WASHINGTON (AP) -- Stuck at a Chicago airport recently, Pam Holmes wanted to call her sister who also was in the area. But Holmes, who is deaf, had trouble figuring out how to reach a special local operator who could relay a text message.
She's among millions of speech- and hearing-impaired people who could benefit from the creation of a three-digit number -- 711 -- to make it easier to reach special operators who convert calls to text messages. The Federal Communications Commission was planning to require such a code Friday.
The new 711 code "presents an opportunity not to have missed opportunities." said Holmes, of Madison, Wis.
The agency also is expected to require broadcasters and cable companies to provide some voice-narrated programming of the action in TV shows in their biggest markets.
Both initiatives are part of a wider effort by the FCC to enable more people to share in the communications revolution.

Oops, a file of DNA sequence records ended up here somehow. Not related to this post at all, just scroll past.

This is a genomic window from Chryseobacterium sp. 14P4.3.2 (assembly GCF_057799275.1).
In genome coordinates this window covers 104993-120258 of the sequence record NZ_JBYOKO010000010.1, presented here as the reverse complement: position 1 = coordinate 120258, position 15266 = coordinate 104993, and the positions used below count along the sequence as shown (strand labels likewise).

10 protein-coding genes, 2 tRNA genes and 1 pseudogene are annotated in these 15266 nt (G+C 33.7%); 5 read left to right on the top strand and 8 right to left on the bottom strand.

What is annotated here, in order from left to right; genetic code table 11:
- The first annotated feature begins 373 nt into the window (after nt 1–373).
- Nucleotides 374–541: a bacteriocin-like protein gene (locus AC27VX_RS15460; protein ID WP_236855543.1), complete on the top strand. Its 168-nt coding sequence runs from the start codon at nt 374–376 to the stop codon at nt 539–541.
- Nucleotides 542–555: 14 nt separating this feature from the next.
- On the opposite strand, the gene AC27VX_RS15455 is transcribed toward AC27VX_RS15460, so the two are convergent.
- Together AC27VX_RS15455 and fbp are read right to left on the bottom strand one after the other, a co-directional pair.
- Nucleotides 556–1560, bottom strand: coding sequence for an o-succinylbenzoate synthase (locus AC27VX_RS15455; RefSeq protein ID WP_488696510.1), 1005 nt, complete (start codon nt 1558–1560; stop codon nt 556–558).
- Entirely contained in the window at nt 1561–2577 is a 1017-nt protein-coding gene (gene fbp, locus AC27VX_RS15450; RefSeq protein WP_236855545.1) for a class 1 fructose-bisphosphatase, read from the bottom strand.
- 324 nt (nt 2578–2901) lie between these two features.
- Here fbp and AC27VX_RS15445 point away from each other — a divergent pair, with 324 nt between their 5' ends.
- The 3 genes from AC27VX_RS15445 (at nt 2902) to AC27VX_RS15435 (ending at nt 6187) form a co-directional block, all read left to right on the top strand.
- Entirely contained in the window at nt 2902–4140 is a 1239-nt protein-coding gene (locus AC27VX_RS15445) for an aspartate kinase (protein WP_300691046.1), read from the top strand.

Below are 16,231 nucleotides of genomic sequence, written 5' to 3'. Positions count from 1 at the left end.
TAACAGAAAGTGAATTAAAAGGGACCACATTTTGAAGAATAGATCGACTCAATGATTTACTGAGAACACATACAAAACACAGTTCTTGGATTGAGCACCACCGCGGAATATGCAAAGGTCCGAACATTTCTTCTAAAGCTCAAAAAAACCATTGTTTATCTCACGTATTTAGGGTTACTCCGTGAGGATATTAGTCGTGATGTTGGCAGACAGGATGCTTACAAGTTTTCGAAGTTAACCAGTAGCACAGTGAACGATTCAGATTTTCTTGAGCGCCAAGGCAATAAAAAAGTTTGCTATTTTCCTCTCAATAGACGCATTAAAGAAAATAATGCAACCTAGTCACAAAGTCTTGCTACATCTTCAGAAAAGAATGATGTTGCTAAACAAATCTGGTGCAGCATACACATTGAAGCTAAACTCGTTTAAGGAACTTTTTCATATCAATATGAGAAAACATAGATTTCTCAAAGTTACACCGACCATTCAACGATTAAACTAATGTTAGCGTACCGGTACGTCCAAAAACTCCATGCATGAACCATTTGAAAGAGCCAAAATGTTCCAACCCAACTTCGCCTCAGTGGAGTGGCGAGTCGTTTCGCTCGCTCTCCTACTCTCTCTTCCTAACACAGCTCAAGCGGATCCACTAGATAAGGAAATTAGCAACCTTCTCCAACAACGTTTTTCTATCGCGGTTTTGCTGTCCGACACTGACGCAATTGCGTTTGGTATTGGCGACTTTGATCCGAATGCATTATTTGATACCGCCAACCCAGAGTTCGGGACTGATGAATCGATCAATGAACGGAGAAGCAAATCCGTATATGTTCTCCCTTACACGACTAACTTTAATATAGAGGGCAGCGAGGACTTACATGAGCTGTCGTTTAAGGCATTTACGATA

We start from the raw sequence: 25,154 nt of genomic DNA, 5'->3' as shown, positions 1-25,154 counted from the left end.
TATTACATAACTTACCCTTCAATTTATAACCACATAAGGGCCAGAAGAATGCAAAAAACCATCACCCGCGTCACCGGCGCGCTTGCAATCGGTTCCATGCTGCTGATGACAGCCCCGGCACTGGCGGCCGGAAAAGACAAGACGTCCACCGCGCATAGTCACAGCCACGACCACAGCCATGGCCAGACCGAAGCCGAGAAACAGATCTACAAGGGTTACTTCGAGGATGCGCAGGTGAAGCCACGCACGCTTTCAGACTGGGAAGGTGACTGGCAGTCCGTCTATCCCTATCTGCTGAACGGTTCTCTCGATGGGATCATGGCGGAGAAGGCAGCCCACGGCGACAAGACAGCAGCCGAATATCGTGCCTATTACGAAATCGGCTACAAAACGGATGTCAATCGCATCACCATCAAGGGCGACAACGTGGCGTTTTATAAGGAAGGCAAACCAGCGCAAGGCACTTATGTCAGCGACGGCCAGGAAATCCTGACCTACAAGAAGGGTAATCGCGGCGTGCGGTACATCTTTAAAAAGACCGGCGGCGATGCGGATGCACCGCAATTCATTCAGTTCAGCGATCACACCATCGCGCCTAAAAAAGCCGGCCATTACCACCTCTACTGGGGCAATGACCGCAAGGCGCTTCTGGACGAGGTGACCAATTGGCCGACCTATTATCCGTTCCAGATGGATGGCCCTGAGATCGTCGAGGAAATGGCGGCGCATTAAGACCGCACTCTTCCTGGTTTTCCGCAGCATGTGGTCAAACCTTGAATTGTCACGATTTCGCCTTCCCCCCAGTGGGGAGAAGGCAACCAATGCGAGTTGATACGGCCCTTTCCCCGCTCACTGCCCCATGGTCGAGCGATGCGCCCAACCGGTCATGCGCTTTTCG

"We've tried to address every aspect of the virtual world and make it accessible," FCC Chairman William Kennard said in an interview.
Pointing to a downtown city sidewalk, Kennard said there was a time when putting ramps on street corners -- called curbs cuts -- was a big deal. But now people accept that as the norm, he said.
"We want to get to a place in the virtual world where this is not debated," he said.
In the TV plan, broadcasters affiliated with NBC, ABC, Fox and CBS in their largest markets initially would have to provide several hours per week of described prime time and/or children's programming. Large cable operators and satellite companies would have similar obligations for a set number of their channels.
In the service, descriptions of events are squeezed into the natural pauses already in the program. For example, television audiences would be told that a character is running down the street or hugging a friend.
Typically, this would be done using a separate audio track that audiences could switch on or off.
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